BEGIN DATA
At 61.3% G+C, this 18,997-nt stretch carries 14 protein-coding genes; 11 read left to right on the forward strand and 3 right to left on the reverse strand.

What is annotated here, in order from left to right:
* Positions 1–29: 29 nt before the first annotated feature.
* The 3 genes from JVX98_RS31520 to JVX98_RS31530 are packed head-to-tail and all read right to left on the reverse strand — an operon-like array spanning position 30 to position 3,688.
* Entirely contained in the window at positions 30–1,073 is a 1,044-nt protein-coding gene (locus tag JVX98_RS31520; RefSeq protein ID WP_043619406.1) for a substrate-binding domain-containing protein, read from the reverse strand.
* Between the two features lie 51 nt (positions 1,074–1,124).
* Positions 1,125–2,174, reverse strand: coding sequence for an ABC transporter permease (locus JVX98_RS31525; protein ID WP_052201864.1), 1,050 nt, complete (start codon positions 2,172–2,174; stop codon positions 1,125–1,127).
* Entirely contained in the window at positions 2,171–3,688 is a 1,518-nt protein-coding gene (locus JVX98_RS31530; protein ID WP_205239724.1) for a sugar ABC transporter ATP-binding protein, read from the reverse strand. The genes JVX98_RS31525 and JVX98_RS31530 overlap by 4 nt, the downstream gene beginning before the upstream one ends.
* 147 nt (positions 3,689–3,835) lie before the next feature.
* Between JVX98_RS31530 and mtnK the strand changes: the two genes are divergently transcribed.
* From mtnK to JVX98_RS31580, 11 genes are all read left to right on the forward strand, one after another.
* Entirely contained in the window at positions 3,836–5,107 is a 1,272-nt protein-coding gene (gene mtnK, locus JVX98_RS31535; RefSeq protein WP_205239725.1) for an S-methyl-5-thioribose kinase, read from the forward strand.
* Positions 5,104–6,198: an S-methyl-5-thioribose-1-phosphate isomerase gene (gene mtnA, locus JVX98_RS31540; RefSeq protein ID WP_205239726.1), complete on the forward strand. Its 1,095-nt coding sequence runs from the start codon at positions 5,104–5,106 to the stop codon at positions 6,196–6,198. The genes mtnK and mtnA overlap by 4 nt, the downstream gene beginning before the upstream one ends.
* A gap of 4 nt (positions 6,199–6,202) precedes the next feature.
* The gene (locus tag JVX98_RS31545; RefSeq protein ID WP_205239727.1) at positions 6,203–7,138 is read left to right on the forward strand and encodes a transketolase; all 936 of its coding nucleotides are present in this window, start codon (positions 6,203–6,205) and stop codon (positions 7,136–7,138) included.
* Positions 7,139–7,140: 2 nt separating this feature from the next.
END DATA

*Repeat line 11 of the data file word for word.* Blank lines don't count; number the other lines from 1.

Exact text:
* From mtnK to JVX98_RS31580, 11 genes are all read left to right on the forward strand, one after another.